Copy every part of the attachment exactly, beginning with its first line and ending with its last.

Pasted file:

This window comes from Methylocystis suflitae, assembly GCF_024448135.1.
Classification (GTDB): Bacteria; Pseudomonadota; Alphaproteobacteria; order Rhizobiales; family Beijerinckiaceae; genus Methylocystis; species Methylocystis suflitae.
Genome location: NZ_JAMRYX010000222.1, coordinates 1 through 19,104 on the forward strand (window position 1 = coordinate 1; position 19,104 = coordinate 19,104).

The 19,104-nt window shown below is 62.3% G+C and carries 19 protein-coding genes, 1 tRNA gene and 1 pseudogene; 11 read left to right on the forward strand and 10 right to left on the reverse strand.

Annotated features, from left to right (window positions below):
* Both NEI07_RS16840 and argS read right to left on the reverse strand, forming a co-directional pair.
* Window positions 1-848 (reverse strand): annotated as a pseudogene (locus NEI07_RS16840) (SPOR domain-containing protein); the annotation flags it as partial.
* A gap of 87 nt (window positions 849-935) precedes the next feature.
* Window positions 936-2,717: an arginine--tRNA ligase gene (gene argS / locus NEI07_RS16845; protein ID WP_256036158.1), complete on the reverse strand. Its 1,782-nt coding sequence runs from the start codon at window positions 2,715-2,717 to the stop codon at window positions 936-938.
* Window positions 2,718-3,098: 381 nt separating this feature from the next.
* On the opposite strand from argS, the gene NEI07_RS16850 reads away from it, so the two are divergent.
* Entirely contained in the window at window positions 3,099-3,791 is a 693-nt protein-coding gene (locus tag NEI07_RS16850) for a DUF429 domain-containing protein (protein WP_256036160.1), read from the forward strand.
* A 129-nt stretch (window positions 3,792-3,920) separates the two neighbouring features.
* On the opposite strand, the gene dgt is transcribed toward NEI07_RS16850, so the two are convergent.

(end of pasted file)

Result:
This window comes from Methylocystis suflitae, assembly GCF_024448135.1.
Classification (GTDB): Bacteria; Pseudomonadota; Alphaproteobacteria; order Rhizobiales; family Beijerinckiaceae; genus Methylocystis; species Methylocystis suflitae.
Genome location: NZ_JAMRYX010000222.1, coordinates 1 through 19,104 on the forward strand (window position 1 = coordinate 1; position 19,104 = coordinate 19,104).

The 19,104-nt window shown below is 62.3% G+C and carries 19 protein-coding genes, 1 tRNA gene and 1 pseudogene; 11 read left to right on the forward strand and 10 right to left on the reverse strand.

Annotated features, from left to right (window positions below):
* Both NEI07_RS16840 and argS read right to left on the reverse strand, forming a co-directional pair.
* Window positions 1-848 (reverse strand): annotated as a pseudogene (locus NEI07_RS16840) (SPOR domain-containing protein); the annotation flags it as partial.
* A gap of 87 nt (window positions 849-935) precedes the next feature.
* Window positions 936-2,717: an arginine--tRNA ligase gene (gene argS / locus NEI07_RS16845; protein ID WP_256036158.1), complete on the reverse strand. Its 1,782-nt coding sequence runs from the start codon at window positions 2,715-2,717 to the stop codon at window positions 936-938.
* Window positions 2,718-3,098: 381 nt separating this feature from the next.
* On the opposite strand from argS, the gene NEI07_RS16850 reads away from it, so the two are divergent.
* Entirely contained in the window at window positions 3,099-3,791 is a 693-nt protein-coding gene (locus tag NEI07_RS16850) for a DUF429 domain-containing protein (protein WP_256036160.1), read from the forward strand.
* A 129-nt stretch (window positions 3,792-3,920) separates the two neighbouring features.
* On the opposite strand, the gene dgt is transcribed toward NEI07_RS16850, so the two are convergent.